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Korea took 70% of workers’ wages at joint economic zone — Seoul

/ 01:05 PM February 14, 2016
FILE - This Sept. 25, 2013, file photo shows the Kaesong industrial complex, seen from the Dora Observation Post near the border village of Panmunjom, which has separated the two Koreas since the Korean War, in Paju, north of Seoul, South Korea. South Korea says it will halt operations at the joint industrial park with North Korea in response to North's recent rocket launch. (AP Photo/Lee Jin-man, File)

This Sept. 25, 2013, file photo shows the Kaesong industrial complex, seen from the Dora Observation Post near the border village of Panmunjom, which has separated the two Koreas since the Korean War, in Paju, north of Seoul, South Korea. South Korea has halted operations at the joint industrial park with North Korea claiming Pyongyang used 70 percent of workers’ wages to further develop its ballistic missile capability. AP

SEOUL, South Korea — South Korea on Sunday defended its decision to abruptly pull out of an inter-Korean industrial zone, claiming 70 percent of wages for North Korean workers were for years used to fund Pyongyang’s nuclear and missile development.

Seoul on Wednesday announced it would withdraw from the Kaesong industrial complex — where South Korean firms operated factories that employed North Korean workers — to punish Pyongyang for its latest nuclear and missile tests staged in violation of UN resolutions.

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READ: S. Korea to shut down joint industrial park with N. Korea | N. Korea orders all S. Koreans to leave Kaesong immediately

“Any foreign currency earned in North Korea is transferred to the Workers’ Party, where the money is used to develop nuclear weapons or missiles, or to purchase luxury goods,” unification minister Hong Yong-Pyo said in a televised interview.

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“About 70 percent of the US dollars paid in wages are taken by the government, while the workers are only given tickets to buy food and other essential items, as well as some local currency,” he said.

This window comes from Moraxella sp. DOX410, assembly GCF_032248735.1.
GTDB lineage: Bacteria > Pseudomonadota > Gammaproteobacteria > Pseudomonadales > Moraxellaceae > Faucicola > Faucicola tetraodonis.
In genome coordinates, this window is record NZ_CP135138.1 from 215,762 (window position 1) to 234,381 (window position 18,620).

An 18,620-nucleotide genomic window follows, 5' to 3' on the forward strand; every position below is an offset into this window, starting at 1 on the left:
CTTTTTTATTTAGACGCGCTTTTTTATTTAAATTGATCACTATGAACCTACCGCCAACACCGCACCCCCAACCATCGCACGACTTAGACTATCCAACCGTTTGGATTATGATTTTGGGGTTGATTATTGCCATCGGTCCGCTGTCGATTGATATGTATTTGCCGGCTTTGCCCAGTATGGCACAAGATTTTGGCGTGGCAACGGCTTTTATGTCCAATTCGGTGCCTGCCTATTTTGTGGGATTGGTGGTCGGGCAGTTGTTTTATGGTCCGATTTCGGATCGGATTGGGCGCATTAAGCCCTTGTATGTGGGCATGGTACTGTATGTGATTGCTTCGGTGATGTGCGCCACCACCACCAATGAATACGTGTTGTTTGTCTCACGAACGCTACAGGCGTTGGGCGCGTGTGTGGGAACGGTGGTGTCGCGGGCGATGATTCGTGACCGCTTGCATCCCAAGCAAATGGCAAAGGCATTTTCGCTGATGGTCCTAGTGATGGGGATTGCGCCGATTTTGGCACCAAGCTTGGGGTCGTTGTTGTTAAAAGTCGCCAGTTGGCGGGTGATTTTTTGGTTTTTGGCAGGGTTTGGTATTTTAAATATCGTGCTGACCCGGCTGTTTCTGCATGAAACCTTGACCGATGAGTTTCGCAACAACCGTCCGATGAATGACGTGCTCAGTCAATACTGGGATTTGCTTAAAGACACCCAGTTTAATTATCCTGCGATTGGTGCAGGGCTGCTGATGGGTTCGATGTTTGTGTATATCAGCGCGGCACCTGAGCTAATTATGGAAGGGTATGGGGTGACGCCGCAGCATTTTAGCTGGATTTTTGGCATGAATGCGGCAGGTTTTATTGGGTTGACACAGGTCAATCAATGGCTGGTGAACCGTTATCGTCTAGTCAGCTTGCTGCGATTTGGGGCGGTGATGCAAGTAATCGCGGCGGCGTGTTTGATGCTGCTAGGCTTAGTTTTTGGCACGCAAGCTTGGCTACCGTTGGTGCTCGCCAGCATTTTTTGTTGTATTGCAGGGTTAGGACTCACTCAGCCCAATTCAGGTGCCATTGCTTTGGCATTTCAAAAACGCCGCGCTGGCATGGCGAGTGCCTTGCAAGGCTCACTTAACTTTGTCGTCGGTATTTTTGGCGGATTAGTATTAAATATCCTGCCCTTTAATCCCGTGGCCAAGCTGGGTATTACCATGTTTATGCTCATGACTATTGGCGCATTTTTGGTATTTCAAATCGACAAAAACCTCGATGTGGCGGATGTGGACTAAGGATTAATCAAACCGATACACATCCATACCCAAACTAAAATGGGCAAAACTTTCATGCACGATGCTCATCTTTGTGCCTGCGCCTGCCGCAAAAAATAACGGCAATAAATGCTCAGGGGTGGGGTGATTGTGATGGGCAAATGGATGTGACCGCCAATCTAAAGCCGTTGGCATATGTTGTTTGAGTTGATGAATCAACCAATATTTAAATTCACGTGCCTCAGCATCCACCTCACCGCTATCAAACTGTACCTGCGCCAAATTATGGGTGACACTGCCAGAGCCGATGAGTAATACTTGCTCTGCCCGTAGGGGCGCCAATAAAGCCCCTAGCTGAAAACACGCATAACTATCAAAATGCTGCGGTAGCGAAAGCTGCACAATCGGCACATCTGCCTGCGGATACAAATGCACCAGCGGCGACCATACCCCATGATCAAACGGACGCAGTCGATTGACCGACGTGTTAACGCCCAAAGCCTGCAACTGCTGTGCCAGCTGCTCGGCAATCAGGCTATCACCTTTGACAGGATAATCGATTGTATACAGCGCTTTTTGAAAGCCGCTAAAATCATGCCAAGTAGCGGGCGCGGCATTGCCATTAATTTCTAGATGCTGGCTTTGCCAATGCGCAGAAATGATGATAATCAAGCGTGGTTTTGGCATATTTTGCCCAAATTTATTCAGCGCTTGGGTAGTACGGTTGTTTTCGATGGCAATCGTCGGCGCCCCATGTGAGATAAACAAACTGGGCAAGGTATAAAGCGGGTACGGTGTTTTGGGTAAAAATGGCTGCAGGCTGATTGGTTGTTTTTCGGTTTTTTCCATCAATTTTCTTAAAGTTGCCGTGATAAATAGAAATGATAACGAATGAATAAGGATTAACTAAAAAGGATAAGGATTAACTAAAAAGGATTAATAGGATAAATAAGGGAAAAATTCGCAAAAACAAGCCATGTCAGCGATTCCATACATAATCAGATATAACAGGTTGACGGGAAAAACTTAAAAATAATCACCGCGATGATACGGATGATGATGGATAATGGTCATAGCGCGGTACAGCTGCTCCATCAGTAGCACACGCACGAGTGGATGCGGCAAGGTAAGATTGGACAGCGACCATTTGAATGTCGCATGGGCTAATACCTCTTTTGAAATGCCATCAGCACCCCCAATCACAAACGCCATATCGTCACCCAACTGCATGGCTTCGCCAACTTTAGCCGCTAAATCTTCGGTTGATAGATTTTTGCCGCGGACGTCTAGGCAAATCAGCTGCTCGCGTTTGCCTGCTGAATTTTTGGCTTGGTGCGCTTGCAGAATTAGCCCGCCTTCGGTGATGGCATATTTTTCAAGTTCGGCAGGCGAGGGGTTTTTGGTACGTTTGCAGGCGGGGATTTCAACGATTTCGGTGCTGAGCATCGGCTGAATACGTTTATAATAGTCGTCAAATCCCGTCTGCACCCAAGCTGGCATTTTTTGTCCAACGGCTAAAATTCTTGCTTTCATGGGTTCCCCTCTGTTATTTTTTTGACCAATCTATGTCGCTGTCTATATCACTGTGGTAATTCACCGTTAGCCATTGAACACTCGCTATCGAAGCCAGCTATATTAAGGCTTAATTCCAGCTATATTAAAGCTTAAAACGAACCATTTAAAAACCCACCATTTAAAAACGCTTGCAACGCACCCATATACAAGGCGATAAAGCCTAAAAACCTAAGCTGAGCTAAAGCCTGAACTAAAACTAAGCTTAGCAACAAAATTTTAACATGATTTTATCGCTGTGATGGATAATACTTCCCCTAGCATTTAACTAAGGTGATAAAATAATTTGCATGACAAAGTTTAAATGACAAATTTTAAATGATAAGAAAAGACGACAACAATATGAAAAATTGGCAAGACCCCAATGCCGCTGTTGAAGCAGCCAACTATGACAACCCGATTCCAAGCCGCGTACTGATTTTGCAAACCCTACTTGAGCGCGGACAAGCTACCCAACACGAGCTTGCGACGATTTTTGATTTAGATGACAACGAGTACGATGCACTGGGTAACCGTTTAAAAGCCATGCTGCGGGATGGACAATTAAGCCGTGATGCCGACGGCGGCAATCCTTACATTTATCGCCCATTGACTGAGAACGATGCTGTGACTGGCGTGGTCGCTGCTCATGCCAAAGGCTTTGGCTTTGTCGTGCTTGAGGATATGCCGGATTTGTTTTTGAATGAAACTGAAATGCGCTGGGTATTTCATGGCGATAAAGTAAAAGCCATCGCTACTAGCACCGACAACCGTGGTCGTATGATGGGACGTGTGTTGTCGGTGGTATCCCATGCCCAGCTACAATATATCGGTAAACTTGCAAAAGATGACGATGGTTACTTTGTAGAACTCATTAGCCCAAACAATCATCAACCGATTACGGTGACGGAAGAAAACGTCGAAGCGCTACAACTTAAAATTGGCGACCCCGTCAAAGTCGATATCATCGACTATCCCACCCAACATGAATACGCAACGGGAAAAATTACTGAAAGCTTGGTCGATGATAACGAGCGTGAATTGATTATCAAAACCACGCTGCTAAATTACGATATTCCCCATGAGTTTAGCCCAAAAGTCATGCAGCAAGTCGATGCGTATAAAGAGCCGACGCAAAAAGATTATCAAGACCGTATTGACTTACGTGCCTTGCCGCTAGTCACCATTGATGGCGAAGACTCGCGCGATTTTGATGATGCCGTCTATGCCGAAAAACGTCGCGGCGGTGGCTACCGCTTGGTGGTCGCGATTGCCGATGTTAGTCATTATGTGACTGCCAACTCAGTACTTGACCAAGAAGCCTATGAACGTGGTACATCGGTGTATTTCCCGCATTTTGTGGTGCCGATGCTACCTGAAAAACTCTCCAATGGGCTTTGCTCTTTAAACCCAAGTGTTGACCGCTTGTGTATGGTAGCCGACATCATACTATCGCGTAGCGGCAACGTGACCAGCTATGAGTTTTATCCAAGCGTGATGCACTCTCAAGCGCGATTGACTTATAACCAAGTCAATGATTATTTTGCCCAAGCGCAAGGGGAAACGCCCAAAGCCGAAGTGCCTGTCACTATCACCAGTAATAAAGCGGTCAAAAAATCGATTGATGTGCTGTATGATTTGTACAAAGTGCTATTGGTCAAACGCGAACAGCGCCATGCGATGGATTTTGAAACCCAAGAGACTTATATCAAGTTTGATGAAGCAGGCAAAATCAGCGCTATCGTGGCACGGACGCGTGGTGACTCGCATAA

The zone, which sits 10 kilometers (six miles) north of the tense border, was officially shuttered Thursday after Pyongyang expelled all South Korean managers and placed the complex under military control.

The shock shutdown of the complex — a major symbol of inter-Korean cooperation since its opening in 2004 — sharply escalated tensions and caused massive damage to the 124 Seoul firms operating there.

Seoul firms over the years have paid wages worth $560 million — including $120 million over last year alone — to the North’s state authorities supervising 53,000 workers at the complex.

Seoul was aware of the problem of wages being siphoned off but had maintained the project regardless due to its status as a symbol of inter-Korean cooperation, Hong said.

“But the project continued to siphon off so much money (to the North’s regime) and the concerns we had about the complex remained unsolved,” he added.

The isolated but nuclear-armed North staged its fourth atomic test on January 6 and last Sunday put a satellite into orbit with a rocket launch that most of the wider international community condemned as a disguised ballistic missile test.

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Born out of the “sunshine” reconciliation policy of the South’s government in the late 1990s, Kaesong had remained largely immune to turbulent inter-Korean relations.

The only exception was in 2013 during a period of heightened cross-border tensions when Pyongyang effectively shut down the zone for five months by withdrawing its workers.

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TAGS: Kaesong, news, North korea, Pyongyang, Seoul, South korea, UN, Worker's Party
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